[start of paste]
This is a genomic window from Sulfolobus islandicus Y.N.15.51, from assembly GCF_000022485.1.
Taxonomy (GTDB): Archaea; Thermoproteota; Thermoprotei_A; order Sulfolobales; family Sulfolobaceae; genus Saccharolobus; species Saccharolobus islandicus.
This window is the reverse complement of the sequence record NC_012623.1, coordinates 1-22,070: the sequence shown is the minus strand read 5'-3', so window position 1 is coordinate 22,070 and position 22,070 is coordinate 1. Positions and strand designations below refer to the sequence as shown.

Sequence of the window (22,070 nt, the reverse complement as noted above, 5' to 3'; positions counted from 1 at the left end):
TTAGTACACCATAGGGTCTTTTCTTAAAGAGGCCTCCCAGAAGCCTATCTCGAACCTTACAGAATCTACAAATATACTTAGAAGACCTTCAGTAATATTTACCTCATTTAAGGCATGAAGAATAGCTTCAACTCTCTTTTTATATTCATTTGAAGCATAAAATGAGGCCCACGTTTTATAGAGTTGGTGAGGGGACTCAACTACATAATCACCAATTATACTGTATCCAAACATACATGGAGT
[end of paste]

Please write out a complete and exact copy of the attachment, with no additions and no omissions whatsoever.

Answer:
This is a genomic window from Sulfolobus islandicus Y.N.15.51, from assembly GCF_000022485.1.
Taxonomy (GTDB): Archaea; Thermoproteota; Thermoprotei_A; order Sulfolobales; family Sulfolobaceae; genus Saccharolobus; species Saccharolobus islandicus.
This window is the reverse complement of the sequence record NC_012623.1, coordinates 1-22,070: the sequence shown is the minus strand read 5'-3', so window position 1 is coordinate 22,070 and position 22,070 is coordinate 1. Positions and strand designations below refer to the sequence as shown.

Sequence of the window (22,070 nt, the reverse complement as noted above, 5' to 3'; positions counted from 1 at the left end):
TTAGTACACCATAGGGTCTTTTCTTAAAGAGGCCTCCCAGAAGCCTATCTCGAACCTTACAGAATCTACAAATATACTTAGAAGACCTTCAGTAATATTTACCTCATTTAAGGCATGAAGAATAGCTTCAACTCTCTTTTTATATTCATTTGAAGCATAAAATGAGGCCCACGTTTTATAGAGTTGGTGAGGGGACTCAACTACATAATCACCAATTATACTGTATCCAAACATACATGGAGT